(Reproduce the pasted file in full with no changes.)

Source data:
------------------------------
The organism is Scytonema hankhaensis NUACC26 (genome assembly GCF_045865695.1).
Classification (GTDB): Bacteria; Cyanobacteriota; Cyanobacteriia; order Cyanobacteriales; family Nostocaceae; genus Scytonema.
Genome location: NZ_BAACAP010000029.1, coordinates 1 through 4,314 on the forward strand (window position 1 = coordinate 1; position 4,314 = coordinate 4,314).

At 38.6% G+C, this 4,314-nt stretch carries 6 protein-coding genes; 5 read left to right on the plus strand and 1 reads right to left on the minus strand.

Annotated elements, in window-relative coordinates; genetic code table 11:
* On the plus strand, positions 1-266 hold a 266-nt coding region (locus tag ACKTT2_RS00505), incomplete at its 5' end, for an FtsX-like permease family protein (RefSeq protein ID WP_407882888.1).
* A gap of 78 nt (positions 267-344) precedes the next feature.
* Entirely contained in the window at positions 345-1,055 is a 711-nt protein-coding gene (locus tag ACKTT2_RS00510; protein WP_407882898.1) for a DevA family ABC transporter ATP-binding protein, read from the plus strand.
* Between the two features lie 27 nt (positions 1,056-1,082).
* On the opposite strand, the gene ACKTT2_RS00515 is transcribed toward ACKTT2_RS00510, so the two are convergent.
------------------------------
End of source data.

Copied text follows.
The organism is Scytonema hankhaensis NUACC26 (genome assembly GCF_045865695.1).
Classification (GTDB): Bacteria; Cyanobacteriota; Cyanobacteriia; order Cyanobacteriales; family Nostocaceae; genus Scytonema.
Genome location: NZ_BAACAP010000029.1, coordinates 1 through 4,314 on the forward strand (window position 1 = coordinate 1; position 4,314 = coordinate 4,314).

At 38.6% G+C, this 4,314-nt stretch carries 6 protein-coding genes; 5 read left to right on the plus strand and 1 reads right to left on the minus strand.

Annotated elements, in window-relative coordinates; genetic code table 11:
* On the plus strand, positions 1-266 hold a 266-nt coding region (locus tag ACKTT2_RS00505), incomplete at its 5' end, for an FtsX-like permease family protein (RefSeq protein ID WP_407882888.1).
* A gap of 78 nt (positions 267-344) precedes the next feature.
* Entirely contained in the window at positions 345-1,055 is a 711-nt protein-coding gene (locus tag ACKTT2_RS00510; protein WP_407882898.1) for a DevA family ABC transporter ATP-binding protein, read from the plus strand.
* Between the two features lie 27 nt (positions 1,056-1,082).
* On the opposite strand, the gene ACKTT2_RS00515 is transcribed toward ACKTT2_RS00510, so the two are convergent.